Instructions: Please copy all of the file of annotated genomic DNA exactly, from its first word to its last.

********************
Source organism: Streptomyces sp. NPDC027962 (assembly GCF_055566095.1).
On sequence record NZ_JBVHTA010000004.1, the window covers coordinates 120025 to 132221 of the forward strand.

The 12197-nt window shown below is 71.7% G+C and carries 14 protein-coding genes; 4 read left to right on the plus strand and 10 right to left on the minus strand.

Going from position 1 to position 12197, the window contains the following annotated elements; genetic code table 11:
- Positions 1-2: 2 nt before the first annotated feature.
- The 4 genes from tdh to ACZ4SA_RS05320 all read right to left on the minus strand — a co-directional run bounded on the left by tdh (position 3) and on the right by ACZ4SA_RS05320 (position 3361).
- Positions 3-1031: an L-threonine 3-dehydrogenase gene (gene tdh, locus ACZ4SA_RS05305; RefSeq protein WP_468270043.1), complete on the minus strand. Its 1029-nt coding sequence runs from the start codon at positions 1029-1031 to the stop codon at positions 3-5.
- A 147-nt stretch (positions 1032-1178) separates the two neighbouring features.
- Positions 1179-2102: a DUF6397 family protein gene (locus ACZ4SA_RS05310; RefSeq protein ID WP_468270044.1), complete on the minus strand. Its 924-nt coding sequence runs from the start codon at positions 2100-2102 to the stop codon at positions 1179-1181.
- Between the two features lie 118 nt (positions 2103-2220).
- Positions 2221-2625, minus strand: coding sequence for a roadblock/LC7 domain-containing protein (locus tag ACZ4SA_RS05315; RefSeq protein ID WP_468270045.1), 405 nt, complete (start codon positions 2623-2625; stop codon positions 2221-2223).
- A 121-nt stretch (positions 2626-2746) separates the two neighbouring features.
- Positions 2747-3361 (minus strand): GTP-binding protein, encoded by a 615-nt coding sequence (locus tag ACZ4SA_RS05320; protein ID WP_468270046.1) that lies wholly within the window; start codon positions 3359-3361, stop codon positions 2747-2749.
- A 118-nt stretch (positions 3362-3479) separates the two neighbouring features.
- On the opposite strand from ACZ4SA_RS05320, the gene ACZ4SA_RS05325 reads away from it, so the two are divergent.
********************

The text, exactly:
Source organism: Streptomyces sp. NPDC027962 (assembly GCF_055566095.1).
On sequence record NZ_JBVHTA010000004.1, the window covers coordinates 120025 to 132221 of the forward strand.

The 12197-nt window shown below is 71.7% G+C and carries 14 protein-coding genes; 4 read left to right on the plus strand and 10 right to left on the minus strand.

Going from position 1 to position 12197, the window contains the following annotated elements; genetic code table 11:
- Positions 1-2: 2 nt before the first annotated feature.
- The 4 genes from tdh to ACZ4SA_RS05320 all read right to left on the minus strand — a co-directional run bounded on the left by tdh (position 3) and on the right by ACZ4SA_RS05320 (position 3361).
- Positions 3-1031: an L-threonine 3-dehydrogenase gene (gene tdh, locus ACZ4SA_RS05305; RefSeq protein WP_468270043.1), complete on the minus strand. Its 1029-nt coding sequence runs from the start codon at positions 1029-1031 to the stop codon at positions 3-5.
- A 147-nt stretch (positions 1032-1178) separates the two neighbouring features.
- Positions 1179-2102: a DUF6397 family protein gene (locus ACZ4SA_RS05310; RefSeq protein ID WP_468270044.1), complete on the minus strand. Its 924-nt coding sequence runs from the start codon at positions 2100-2102 to the stop codon at positions 1179-1181.
- Between the two features lie 118 nt (positions 2103-2220).
- Positions 2221-2625, minus strand: coding sequence for a roadblock/LC7 domain-containing protein (locus tag ACZ4SA_RS05315; RefSeq protein ID WP_468270045.1), 405 nt, complete (start codon positions 2623-2625; stop codon positions 2221-2223).
- A 121-nt stretch (positions 2626-2746) separates the two neighbouring features.
- Positions 2747-3361 (minus strand): GTP-binding protein, encoded by a 615-nt coding sequence (locus tag ACZ4SA_RS05320; protein ID WP_468270046.1) that lies wholly within the window; start codon positions 3359-3361, stop codon positions 2747-2749.
- A 118-nt stretch (positions 3362-3479) separates the two neighbouring features.
- On the opposite strand from ACZ4SA_RS05320, the gene ACZ4SA_RS05325 reads away from it, so the two are divergent.